One of Tsosie’s projects with Silva is an effort to develop “BullyBlocker,” an application that aims to prevent cases of adolescents being cyberbullied on Facebook by extracting information from a youngster’s Facebook data and alerting parents to potential issues.

Silva encouraged Tsosie to apply for a Google Women of Color Scholarship to attend the 2013 Grace Hopper Celebration (GHC) of Women in Computing, last October in Minneapolis. Tsosie was selected for a scholarship from hundreds of applicants. At the conference she made a poster presentation about the BullyBlocker project.

Attending the conference was an eye-opening experience. “I never knew that there was so many women seeking, pursuing, and succeeding in technical fields,” Tsosie said. “Meeting powerful, intelligent and competent women really reminded me that just because I may be inexperienced, it doesn't mean I'll always be any less qualified.”

One of New College’s advantages for both faculty and students is its wide variety of lab facilities – and not just science and computing labs. There is the sound and video lab, computer gaming lab, law and cognition lab, and CALL (Communication Assessment and Learning Lab), along with scientific facilities like the black widow spider lab and state-of-the-art mass spectrometer, among others.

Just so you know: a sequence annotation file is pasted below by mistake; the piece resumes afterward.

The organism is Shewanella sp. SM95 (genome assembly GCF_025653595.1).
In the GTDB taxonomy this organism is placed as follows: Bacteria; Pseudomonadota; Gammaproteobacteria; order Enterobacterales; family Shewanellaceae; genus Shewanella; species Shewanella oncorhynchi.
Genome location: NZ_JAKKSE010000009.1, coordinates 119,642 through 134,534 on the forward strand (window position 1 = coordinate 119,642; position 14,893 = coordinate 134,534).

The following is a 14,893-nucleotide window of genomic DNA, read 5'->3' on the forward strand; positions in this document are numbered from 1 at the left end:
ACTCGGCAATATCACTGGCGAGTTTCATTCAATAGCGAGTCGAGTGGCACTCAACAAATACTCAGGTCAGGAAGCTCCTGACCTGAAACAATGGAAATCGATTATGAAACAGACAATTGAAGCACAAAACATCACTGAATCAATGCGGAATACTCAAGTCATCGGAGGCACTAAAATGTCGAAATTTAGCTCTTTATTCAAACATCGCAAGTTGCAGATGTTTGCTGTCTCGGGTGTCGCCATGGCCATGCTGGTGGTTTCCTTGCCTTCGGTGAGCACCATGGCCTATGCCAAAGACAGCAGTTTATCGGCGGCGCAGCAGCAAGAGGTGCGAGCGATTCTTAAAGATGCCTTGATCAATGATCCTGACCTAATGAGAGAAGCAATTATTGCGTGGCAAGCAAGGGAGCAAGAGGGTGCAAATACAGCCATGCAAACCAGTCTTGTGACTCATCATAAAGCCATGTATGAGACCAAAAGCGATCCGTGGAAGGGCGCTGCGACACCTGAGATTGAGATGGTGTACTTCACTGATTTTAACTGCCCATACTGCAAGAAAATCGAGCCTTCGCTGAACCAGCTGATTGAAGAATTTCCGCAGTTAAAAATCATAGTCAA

These resources enable students to work with faculty on cutting-edge research, often receiving financial support from New College. The NCUIRE (New College Undergraduate Inquiry and Research Experiences) program pays stipends to students who successfully submit proposals to conduct research with faculty guidance.

Tsosie attests to the approachability of New College professors. “I like how the classes, even the ones that are relatively large for the West campus, are still small enough for me to feel comfortable asking questions, or approaching the professor for clarification after the class,” she said. “I think my success as a student is due in part to the fact that professors take time to know their students as individuals.”

Along with small class sizes, the West campus boasts a range of modern amenities including a new fitness center, dorm and dining facility. Fletcher Library, which opened in 1988, is the original building on campus. It combines the service and values of a traditional library with a state-of-the-art approach to the Information Age (and also features a Starbucks just inside its entrance).